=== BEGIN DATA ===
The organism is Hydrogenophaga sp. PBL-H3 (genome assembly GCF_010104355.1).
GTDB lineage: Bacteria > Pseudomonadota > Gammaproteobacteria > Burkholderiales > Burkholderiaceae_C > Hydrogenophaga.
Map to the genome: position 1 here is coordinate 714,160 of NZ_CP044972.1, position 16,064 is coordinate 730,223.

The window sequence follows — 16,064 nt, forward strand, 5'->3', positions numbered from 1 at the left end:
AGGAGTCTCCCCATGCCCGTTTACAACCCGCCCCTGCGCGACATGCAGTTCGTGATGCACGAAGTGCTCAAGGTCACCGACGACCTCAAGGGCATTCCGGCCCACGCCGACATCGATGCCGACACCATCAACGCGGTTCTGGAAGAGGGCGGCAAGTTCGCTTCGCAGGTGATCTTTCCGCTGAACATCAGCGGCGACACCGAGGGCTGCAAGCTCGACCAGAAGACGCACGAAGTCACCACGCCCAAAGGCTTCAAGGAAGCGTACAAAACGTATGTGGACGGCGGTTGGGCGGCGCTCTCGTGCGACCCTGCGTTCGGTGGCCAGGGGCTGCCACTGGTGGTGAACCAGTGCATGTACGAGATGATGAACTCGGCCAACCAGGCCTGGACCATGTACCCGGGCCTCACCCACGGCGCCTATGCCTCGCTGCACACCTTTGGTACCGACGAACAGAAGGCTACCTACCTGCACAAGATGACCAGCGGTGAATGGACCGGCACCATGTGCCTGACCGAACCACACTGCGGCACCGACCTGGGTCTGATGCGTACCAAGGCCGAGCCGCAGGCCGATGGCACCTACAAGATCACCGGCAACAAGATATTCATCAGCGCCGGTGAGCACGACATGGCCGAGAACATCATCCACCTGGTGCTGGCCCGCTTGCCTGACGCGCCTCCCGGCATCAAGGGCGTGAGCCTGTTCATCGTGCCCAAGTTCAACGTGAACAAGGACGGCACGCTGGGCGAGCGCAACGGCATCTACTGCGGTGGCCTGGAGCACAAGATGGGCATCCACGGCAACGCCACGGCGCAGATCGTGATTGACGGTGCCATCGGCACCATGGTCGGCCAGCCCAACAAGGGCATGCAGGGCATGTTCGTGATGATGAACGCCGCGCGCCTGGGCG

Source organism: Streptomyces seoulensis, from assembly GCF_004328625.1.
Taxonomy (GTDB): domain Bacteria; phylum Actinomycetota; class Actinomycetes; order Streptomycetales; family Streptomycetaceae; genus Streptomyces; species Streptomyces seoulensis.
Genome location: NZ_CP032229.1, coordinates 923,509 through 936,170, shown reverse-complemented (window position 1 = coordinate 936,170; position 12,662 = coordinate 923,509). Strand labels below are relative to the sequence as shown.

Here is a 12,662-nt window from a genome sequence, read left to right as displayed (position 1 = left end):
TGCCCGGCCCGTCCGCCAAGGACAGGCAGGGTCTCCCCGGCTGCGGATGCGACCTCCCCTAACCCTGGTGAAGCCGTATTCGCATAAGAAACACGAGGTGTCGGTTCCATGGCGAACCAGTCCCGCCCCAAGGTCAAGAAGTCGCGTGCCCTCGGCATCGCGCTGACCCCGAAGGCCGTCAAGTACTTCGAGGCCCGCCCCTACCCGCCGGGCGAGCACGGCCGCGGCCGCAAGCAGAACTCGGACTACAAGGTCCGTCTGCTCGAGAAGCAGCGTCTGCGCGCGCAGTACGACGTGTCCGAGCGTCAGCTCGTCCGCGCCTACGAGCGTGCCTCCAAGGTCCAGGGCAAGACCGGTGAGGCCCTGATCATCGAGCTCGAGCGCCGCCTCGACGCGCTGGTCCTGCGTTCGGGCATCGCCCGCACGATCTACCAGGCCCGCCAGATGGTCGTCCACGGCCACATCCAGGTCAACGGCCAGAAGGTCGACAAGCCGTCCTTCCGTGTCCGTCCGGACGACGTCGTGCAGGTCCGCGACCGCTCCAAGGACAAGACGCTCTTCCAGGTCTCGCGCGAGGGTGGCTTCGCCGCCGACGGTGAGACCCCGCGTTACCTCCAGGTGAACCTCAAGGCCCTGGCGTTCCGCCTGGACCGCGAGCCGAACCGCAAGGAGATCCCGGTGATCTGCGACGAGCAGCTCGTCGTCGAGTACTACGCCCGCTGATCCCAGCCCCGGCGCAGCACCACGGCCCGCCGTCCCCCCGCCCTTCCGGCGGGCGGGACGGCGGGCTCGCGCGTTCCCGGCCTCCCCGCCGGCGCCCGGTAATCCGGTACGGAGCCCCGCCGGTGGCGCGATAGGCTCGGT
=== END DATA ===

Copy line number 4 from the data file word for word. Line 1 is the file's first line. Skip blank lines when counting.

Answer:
The window sequence follows — 16,064 nt, forward strand, 5'->3', positions numbered from 1 at the left end: